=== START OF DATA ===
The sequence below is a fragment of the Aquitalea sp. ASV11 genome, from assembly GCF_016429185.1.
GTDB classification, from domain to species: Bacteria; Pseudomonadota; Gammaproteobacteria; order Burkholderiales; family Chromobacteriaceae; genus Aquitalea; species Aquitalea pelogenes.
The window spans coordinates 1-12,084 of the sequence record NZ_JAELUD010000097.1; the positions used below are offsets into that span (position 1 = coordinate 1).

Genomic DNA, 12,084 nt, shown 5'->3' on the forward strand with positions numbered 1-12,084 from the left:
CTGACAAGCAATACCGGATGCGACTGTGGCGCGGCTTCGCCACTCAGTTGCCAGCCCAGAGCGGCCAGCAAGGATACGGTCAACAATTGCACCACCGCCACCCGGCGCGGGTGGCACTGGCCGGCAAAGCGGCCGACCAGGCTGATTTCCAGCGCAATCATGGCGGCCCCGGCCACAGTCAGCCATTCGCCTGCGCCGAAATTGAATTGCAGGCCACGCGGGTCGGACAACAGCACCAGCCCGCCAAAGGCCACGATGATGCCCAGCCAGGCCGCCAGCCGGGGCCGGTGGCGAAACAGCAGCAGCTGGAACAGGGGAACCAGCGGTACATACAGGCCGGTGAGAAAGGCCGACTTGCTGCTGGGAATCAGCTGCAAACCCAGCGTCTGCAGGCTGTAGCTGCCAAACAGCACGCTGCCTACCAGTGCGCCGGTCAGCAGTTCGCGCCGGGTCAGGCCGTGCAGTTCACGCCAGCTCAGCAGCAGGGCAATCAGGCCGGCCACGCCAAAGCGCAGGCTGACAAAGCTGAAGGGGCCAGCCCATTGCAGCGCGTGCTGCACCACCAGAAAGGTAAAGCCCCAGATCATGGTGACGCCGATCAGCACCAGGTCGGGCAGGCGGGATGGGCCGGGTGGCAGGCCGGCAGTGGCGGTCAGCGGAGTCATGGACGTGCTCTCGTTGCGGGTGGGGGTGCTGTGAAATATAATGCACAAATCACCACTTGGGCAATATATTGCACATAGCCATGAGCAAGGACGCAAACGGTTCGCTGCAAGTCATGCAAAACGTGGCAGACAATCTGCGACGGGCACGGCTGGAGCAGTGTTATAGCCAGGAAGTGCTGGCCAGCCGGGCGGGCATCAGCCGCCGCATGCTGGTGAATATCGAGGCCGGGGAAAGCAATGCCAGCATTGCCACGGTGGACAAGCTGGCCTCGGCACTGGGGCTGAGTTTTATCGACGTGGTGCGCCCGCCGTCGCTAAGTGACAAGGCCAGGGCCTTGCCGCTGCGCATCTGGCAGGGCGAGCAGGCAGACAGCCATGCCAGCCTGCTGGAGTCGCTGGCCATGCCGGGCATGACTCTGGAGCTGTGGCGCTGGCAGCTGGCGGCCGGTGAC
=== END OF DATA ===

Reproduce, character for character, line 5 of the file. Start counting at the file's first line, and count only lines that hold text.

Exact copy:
CTGACAAGCAATACCGGATGCGACTGTGGCGCGGCTTCGCCACTCAGTTGCCAGCCCAGAGCGGCCAGCAAGGATACGGTCAACAATTGCACCACCGCCACCCGGCGCGGGTGGCACTGGCCGGCAAAGCGGCCGACCAGGCTGATTTCCAGCGCAATCATGGCGGCCCCGGCCACAGTCAGCCATTCGCCTGCGCCGAAATTGAATTGCAGGCCACGCGGGTCGGACAACAGCACCAGCCCGCCAAAGGCCACGATGATGCCCAGCCAGGCCGCCAGCCGGGGCCGGTGGCGAAACAGCAGCAGCTGGAACAGGGGAACCAGCGGTACATACAGGCCGGTGAGAAAGGCCGACTTGCTGCTGGGAATCAGCTGCAAACCCAGCGTCTGCAGGCTGTAGCTGCCAAACAGCACGCTGCCTACCAGTGCGCCGGTCAGCAGTTCGCGCCGGGTCAGGCCGTGCAGTTCACGCCAGCTCAGCAGCAGGGCAATCAGGCCGGCCACGCCAAAGCGCAGGCTGACAAAGCTGAAGGGGCCAGCCCATTGCAGCGCGTGCTGCACCACCAGAAAGGTAAAGCCCCAGATCATGGTGACGCCGATCAGCACCAGGTCGGGCAGGCGGGATGGGCCGGGTGGCAGGCCGGCAGTGGCGGTCAGCGGAGTCATGGACGTGCTCTCGTTGCGGGTGGGGGTGCTGTGAAATATAATGCACAAATCACCACTTGGGCAATATATTGCACATAGCCATGAGCAAGGACGCAAACGGTTCGCTGCAAGTCATGCAAAACGTGGCAGACAATCTGCGACGGGCACGGCTGGAGCAGTGTTATAGCCAGGAAGTGCTGGCCAGCCGGGCGGGCATCAGCCGCCGCATGCTGGTGAATATCGAGGCCGGGGAAAGCAATGCCAGCATTGCCACGGTGGACAAGCTGGCCTCGGCACTGGGGCTGAGTTTTATCGACGTGGTGCGCCCGCCGTCGCTAAGTGACAAGGCCAGGGCCTTGCCGCTGCGCATCTGGCAGGGCGAGCAGGCAGACAGCCATGCCAGCCTGCTGGAGTCGCTGGCCATGCCGGGCATGACTCTGGAGCTGTGGCGCTGGCAGCTGGCGGCCGGTGAC